We really enjoyed our week in Malumu Bay on Beqa (pronounced Ben-ga) Island. It was a good spot to sit out some inclement weather because it is protected from most directions and has a good muddy bottom for holding. Not so much fun when pulling up that muddy anchor chain! We had the place to ourselves for one night and then the boat "Pilgrim" returned because of the weather predictions.
We did a snorkel right in the bay – a reef that we saw many locals diving at night. The visibility wasn't terrific, but it was nice and shallow so we could really stay over a bommie and take a long look for the little stuff...and not so small critters. We saw two quite large eels that seemed to not be afraid of us, several different types of nudibranchs and lots and lots of small tropical fish – a few new ones. It was a treat. Day two we repeated the snorkel in a slightly different spot and Michael dared to bring the underwater camera. Good thing too, he spotted a quite large nudibranch that was different than ones we had seen before. Getting the photo would help us identify it (perhaps with the help of Kathryn).
We had a local boat stop by to visit on Thursday – they were from the village across the island and were heading to their gardens (they were yagona (kava) farmers!). They told us that there was a cut through the mangroves to get to their village. Wish we knew that sooner as we would have visited them. The cut isn't on any charts or even on google earth maps – ah, local knowledge!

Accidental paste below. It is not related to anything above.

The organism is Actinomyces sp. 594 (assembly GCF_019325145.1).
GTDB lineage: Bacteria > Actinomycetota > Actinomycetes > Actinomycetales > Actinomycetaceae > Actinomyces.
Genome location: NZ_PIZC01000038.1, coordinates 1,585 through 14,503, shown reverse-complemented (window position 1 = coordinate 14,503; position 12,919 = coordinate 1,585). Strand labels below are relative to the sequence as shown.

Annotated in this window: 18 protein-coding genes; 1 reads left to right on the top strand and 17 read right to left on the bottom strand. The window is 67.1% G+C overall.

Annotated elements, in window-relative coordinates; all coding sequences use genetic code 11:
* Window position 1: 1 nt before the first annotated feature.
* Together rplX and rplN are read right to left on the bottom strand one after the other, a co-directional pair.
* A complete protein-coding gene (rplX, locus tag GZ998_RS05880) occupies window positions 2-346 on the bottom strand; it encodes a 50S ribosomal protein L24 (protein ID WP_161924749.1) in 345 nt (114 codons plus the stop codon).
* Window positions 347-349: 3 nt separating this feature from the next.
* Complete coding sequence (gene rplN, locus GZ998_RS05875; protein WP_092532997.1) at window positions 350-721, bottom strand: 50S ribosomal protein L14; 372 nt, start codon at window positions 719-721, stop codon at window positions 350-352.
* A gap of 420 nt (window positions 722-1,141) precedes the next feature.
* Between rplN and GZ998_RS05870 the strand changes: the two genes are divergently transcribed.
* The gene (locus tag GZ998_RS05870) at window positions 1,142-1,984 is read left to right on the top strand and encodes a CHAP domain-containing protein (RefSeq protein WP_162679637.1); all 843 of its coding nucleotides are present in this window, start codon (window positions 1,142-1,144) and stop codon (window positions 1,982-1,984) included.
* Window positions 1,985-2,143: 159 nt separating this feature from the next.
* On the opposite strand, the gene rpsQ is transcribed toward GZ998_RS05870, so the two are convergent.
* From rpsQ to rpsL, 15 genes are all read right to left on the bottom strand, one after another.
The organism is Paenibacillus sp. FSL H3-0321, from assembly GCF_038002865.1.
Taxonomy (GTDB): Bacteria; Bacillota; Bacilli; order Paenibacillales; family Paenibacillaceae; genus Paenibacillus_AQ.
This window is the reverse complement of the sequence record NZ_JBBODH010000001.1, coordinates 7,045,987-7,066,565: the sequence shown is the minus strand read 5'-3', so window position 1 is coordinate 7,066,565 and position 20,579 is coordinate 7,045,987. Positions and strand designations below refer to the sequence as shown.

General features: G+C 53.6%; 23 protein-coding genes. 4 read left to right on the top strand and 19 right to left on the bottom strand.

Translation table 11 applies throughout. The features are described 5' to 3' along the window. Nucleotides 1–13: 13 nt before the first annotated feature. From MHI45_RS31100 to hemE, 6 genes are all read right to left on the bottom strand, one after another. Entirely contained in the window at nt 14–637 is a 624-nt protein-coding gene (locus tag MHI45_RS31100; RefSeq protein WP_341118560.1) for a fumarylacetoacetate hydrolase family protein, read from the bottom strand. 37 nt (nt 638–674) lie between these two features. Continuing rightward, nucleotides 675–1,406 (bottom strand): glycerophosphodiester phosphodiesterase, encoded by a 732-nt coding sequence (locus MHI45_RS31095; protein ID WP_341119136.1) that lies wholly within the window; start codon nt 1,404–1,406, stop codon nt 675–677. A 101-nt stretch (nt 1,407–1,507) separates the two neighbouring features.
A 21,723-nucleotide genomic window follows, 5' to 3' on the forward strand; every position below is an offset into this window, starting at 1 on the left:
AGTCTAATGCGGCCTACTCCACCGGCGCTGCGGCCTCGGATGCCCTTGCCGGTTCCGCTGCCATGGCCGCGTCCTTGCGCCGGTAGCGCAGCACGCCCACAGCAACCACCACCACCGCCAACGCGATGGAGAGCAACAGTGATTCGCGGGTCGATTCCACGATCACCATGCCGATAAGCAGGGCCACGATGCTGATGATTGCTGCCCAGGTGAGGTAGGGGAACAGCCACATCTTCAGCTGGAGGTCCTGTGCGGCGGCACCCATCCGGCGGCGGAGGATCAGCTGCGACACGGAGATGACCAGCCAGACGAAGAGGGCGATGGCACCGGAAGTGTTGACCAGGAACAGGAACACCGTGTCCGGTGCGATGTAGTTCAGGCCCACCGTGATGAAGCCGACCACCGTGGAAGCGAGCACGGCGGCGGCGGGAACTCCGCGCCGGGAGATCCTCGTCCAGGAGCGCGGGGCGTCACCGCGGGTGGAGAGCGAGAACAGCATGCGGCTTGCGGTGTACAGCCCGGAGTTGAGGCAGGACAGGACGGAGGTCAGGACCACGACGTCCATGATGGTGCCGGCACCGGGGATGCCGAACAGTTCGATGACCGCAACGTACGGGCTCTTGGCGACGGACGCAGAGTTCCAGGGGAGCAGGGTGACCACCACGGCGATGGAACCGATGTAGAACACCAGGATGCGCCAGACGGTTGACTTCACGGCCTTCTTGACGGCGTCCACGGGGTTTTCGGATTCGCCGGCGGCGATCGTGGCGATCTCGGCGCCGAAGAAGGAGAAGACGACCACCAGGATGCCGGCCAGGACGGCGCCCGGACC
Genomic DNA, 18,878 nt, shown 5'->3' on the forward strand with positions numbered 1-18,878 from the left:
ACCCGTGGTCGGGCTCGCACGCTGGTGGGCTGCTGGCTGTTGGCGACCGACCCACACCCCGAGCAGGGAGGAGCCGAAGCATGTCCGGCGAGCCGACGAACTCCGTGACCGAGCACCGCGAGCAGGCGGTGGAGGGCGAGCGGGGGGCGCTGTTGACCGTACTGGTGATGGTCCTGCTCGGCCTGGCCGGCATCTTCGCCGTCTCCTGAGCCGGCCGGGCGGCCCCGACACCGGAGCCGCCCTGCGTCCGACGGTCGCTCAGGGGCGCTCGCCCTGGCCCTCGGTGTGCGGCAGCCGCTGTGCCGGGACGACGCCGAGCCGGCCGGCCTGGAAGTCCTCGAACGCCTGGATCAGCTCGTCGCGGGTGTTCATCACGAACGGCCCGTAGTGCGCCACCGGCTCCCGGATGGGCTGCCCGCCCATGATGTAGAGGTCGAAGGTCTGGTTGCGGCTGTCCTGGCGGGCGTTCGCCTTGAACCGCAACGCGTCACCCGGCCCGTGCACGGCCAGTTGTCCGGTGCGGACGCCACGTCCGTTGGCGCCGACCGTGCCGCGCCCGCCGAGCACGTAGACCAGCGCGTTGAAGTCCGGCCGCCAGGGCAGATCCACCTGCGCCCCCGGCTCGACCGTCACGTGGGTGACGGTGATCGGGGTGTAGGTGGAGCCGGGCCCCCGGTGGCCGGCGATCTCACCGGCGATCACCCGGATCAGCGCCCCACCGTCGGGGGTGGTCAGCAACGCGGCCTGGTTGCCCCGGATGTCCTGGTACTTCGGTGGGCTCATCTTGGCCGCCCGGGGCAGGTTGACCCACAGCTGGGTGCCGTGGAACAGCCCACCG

On Friday morning, we thought it was time to move on and so we headed 26 miles to Vanunui on Viti Levu. We did manage to sail some of the miles, motor sailed some and motored some. The winds were either 2 knots or 12 and from varying directions. We put out two lines (I gave up on the coke bottle/oreo wrapper lure) and went back to the "Lance Lure" (made by our NZ charter fishing captain friend, Lance). Michael used "Pedro" from the Kathryn and Mark collection. We were moving well over 6 knots much of the time. We sailed or motor-sailed through cuts in the reefs. We have no bananas on board. We checked the lures regularly for weed or fouling. We changed distance from the boat of the lures. But did we catch a fish? NO. Still scoring zero.
We came through the reef hoping to beat a squall that looked like it was heading to the cut at the same time as us. We wanted good visibility – even though the cut is relatively wide. It is still a cut in the reef. The squall kept away and we made our way along the inside of the reef to a nice anchorage. It should be well protected from any swell – but not much wind protection. The forecast is for only 10-15 knots from the SE – so we should be fine here. There is a village nearby and if we stay more than one night, we'll go in and do our sevusevu. We are down to our last batch of kava – so this will have to be the last village until we can re-supply.
It is pretty here and when the sun shines, the reef around us is a variety of shades of blues. The crashing waves on the outer reef is impressive both visually and aurally. Pretty spot. We'll have to see if there are bats here. Last night's display in (anchorage) on Beqa was quite amazing – hundreds on bats flying overhead.
If we stay it does look like some good snorkeling around.
At 10/21/2016 4:09 AM (utc) S/V Astarte was located at 18°15.69'S 177°52.11'E
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